Businesses in Indonesia require 266 work hours each year to deal with tax administration. In India, which is notorious for its bureaucratic red tape, 254 hours are required. But in the Maldives, which is not known for its economic strength, only one hour a year is needed.
This statistic should alert the government to the need to streamline and lower corporate taxes if we are to join the ranks of the world’s most economically competitive nations. Such moves are also vital to create new businesses and attract greater foreign investments to Indonesia.
Vismay Sharma, the president director of L’Oreal Indonesia, made the point well. Having recently relocated to Indonesia from India, Sharma said the tax system had much room to improve. He hopes that in the future the tax system can be simpler and more investment friendly. Changes to the tax system might further attract companies from abroad to do business in Indonesia.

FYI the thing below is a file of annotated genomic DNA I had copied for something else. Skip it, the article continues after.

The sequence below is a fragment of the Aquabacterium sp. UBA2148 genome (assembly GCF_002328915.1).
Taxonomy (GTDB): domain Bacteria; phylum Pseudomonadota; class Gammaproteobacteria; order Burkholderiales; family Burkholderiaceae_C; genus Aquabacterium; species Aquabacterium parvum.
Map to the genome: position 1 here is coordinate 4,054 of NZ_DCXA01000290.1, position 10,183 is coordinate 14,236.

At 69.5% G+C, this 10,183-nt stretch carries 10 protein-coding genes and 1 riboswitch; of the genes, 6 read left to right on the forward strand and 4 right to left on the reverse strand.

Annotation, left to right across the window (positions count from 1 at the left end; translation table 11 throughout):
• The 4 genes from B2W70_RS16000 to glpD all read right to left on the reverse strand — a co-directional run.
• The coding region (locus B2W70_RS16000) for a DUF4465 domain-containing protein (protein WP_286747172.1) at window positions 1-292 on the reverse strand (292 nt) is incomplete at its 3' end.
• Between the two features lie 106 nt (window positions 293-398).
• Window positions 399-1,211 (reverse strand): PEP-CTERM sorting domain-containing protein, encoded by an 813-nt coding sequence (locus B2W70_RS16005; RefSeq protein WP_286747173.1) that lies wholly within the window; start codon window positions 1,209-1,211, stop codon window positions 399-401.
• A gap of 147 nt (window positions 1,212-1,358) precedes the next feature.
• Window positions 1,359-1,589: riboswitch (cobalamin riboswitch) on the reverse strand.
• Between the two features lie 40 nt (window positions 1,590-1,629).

Indonesia’s competitiveness is slipping in global terms. Indonesia was ranked 50th of 144 nations in the World Economic Forum’s Global Competitiveness Index for 2012-13, down four places from the previous year.
Indonesia can improve by providing clearer guidelines and refining its dispute resolution procedures. Other business owners and chief executives have echoed Sharma’s points, noting that Indonesia continues to lag other nations in providing clear and consistent implementing regulations and concrete guidance when questions arise.
Indonesia has a large economy and has many factors going in its favor. But in today’s globalized context, being large is not enough — countries must also be competitive. Those with lean and transparent tax systems will prosper more as they will be the ones that will attract the best talent and corporate investors.